PM Justin Trudeau announces affordability plan, aid for Ukraine in Pickering press conference


Published October 13, 2022 at 4:20 pm

Prime Minister Justin Trudeau and Whitby MP Ryan Turnbull in Pickering. - via CPAC.

Prime Minister Justin Trudeau made a stop in Pickering Wednesday morning to highlight his government’s affordability plan and new aid for Ukraine.

Pickering-Uxbridge MP Jennifer O’Connell welcomed Trudeau to her community and its Memon Supermarket, flanked by Liberal MPs Mark Holland and Ryan Turnbull, who represent Ajax and Whitby respectively.

This is O’Connell’s second time in the headlines in as many weeks after launching a broadside attack in Parliament against Conservative Leader Pierre Poilievre for courting misogynist “incel” voters on Youtube.

However, she was feeling much happier today, saying “It was a great thrill to be able to invite the Prime Minister here.” After O’Connell’s brief introduction, Trudeau took the podium.

Trudeau highlighted the $47 million in military aid to Ukraine announced earlier that day by Defense Minister Anita Anand. These new funds will buy artillery ammunition, winter clothes and drone cameras for the Ukrainian armed forces.

The new dollars come as Ukrainian defenders have seen great successes in battle in recent weeks. Russian forces had managed, after months of fighting to extend their claim over the border regions of Luhansk, Donetsk and Kharkiv. However, the Ukrainians launched a successful counter-offensive early last month, regaining control of large swaths of territory.

Since February Canada has sent $600 million in military aid to Ukraine to resist the Russian invasion. Additionally, Canadian troops are stationed in Great Britain and Poland to train Ukrainians and support fleeing citizens.

“Canada continues to stand up for human rights and the rule of law around the world alongside our allies,” Trudeau told the crowd in Pickering, “because we know that without it we risk squandering the decades  of peace that led to the prosperity so many have benefitted from.”

Trudeau said increased aid was a “key topic” in a virtual meeting with the other leaders in the G7, the European Union, France, Germany, Italy, Japan, United Kingdom and United States held yesterday. The collation has pledged to standby Ukraine “for as long as it takes” to expel Russia.

The leaders discussed how as a world “we can continue to push back, not just in defense of Ukraine, not just in defense of the democratic principles that underpin all of our countries, but also in support for the millions upon millions of citizens around the world who are being impacted,” he said.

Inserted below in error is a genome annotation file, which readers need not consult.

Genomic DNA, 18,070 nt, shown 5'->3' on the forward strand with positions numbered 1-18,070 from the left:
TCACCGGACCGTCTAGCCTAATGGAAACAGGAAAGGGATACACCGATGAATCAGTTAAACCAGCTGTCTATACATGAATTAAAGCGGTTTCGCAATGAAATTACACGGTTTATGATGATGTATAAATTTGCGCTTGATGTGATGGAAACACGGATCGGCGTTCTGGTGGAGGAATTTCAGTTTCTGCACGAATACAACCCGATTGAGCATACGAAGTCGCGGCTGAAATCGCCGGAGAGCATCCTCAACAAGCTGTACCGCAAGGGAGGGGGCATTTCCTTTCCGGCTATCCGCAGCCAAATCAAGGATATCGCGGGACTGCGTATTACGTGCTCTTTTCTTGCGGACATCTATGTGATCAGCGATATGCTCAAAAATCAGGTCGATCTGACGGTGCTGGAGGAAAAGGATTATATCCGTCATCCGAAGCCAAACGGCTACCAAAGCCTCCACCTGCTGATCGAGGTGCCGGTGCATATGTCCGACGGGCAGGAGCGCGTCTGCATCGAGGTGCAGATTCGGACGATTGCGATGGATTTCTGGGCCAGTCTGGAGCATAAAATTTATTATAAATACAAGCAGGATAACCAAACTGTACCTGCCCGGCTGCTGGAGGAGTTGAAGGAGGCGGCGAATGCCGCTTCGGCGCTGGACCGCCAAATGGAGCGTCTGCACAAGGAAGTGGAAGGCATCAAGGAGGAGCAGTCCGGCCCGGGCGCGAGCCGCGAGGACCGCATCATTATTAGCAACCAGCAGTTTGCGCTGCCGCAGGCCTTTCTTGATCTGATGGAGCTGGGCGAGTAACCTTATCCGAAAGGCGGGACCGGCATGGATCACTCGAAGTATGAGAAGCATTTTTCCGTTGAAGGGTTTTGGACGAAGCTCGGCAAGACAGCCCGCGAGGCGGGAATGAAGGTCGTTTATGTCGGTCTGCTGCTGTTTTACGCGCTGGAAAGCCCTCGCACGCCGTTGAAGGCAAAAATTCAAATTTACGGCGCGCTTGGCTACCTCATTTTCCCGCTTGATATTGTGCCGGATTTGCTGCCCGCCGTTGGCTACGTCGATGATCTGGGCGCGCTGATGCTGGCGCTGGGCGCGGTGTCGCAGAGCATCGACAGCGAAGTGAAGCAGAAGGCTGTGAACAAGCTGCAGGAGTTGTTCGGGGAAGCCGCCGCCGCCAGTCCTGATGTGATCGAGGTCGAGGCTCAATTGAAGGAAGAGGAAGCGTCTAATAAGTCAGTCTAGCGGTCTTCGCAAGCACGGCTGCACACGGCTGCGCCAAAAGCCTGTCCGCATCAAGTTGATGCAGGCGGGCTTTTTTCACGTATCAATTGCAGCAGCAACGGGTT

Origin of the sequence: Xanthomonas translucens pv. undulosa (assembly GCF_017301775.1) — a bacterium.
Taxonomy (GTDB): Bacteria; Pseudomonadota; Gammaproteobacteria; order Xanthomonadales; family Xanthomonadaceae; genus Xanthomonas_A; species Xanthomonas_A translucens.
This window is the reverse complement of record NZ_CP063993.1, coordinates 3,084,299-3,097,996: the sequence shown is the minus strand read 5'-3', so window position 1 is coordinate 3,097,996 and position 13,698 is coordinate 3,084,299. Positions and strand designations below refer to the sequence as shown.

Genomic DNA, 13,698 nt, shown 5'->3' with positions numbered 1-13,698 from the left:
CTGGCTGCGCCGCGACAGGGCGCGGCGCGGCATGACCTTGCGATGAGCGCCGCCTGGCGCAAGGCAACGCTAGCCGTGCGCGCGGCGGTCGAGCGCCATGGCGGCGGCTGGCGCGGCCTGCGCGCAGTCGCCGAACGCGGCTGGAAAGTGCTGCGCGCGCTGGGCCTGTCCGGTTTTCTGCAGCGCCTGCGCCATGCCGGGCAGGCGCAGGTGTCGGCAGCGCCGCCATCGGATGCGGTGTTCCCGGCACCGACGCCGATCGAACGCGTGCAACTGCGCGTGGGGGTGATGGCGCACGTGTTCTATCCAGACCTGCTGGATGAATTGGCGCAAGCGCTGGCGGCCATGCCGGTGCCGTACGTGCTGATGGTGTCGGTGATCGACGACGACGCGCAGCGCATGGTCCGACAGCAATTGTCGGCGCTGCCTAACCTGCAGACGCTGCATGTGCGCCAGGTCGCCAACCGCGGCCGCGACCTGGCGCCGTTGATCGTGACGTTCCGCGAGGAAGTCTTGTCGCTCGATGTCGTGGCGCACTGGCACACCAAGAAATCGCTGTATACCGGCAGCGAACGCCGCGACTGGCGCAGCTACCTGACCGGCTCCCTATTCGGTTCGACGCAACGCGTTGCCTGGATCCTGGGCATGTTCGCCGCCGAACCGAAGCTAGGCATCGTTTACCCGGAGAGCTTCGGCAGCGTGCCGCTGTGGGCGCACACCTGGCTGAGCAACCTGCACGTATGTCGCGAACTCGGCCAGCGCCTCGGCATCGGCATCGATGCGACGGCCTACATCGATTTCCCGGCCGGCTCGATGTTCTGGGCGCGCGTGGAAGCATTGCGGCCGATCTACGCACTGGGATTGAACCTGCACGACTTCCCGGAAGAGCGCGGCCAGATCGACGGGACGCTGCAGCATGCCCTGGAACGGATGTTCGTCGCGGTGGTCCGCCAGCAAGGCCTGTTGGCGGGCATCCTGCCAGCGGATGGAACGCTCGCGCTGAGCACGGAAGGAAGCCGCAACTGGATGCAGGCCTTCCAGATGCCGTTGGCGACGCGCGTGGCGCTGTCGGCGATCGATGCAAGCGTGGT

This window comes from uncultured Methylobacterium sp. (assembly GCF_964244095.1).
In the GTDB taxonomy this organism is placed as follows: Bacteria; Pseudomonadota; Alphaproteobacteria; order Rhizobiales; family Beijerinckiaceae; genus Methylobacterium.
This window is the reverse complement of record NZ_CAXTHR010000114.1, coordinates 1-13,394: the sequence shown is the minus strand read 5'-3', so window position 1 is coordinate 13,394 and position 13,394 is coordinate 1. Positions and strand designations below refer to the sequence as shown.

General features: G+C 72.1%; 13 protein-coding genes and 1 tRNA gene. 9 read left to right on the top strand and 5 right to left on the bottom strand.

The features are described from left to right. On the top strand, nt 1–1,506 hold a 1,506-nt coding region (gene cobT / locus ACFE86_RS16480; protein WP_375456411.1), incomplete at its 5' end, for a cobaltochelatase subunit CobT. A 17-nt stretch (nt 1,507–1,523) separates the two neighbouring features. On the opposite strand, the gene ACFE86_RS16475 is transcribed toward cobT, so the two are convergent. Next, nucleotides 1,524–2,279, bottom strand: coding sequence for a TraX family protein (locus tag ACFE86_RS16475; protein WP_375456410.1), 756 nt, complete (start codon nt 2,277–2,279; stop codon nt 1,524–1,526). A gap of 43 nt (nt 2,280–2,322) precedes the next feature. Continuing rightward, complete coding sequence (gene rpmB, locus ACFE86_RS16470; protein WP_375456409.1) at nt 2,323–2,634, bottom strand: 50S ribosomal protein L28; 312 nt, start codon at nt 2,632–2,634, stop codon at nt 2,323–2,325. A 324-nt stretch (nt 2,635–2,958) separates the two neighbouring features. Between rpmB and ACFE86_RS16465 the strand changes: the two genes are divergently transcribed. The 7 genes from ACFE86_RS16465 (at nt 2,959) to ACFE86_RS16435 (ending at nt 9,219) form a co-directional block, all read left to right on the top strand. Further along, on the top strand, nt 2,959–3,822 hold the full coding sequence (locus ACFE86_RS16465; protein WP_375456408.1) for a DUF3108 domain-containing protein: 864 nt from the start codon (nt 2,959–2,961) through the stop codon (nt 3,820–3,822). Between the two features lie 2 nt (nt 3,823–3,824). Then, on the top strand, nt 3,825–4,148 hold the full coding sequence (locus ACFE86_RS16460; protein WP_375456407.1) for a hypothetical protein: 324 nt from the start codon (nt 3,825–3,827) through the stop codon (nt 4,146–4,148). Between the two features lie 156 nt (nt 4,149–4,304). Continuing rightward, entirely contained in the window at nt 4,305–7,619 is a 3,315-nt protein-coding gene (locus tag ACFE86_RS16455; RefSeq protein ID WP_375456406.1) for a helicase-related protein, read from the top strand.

These impacts brought the Prime Minister to the ultimate reason for his visit, addressing the ongoing affordability crisis gripping Canada and much of the globe.

He said the “people of Pickering and the GTA are feeling the effects of Putin’s war firsthand,” laying some of the blame for the inflation crisis at the Russian President’s feet.

Canadian Inflation hit a pandemic-era peak in June 2022, reaching 8.1 per cent (a nearly 40-year high), before falling again over the last few months. While the Russo-Ukraine war is one factor driving inflation, the full reasons are myriad. Chief among them, per the Bank of Canada (BoC), is the COVID-19 pandemic.

The crisis began in 2020, with COVID-19 lockdowns driving a stall in the economy. The BoC injected “exceptional” amounts of money into the economy to stave of deflation and a recession.

However, the continual waves of openings and closing, bottlenecked shipping and increased consumer spending on solid goods drove up demand higher than supply could keep up, resulting in high inflation.

The Poilievre Opposition Conservatives have largely rejected the BoC’s findings, instead arguing inflation is a direct result of taxes and government spending they perceive are too high. Like Trudeau’s blaming of Putin, this is but a partial truth as nations around the world grapple with inflation regardless of monetary policy.

In his address in Pickering, Trudeau outlined his government’s plan to address the affordability crisis. They are doubling the GST sales tax credit for the next six months, sending up to $466 extra to families in the fall.

Additionally families with children under age 12, without dental care will receive $1,300 over the next two years for dental work. Low-income renters are also in for a bit of a boost with a one-time $500 “top-up” to the housing benefit. The measures are winding their way through parliament now.

Trudeau also noted the quarterly carbon tax rebate, an average of $186, will be sent out on Friday returning more than the average Canadian spends on the tax in that time to their pockets.

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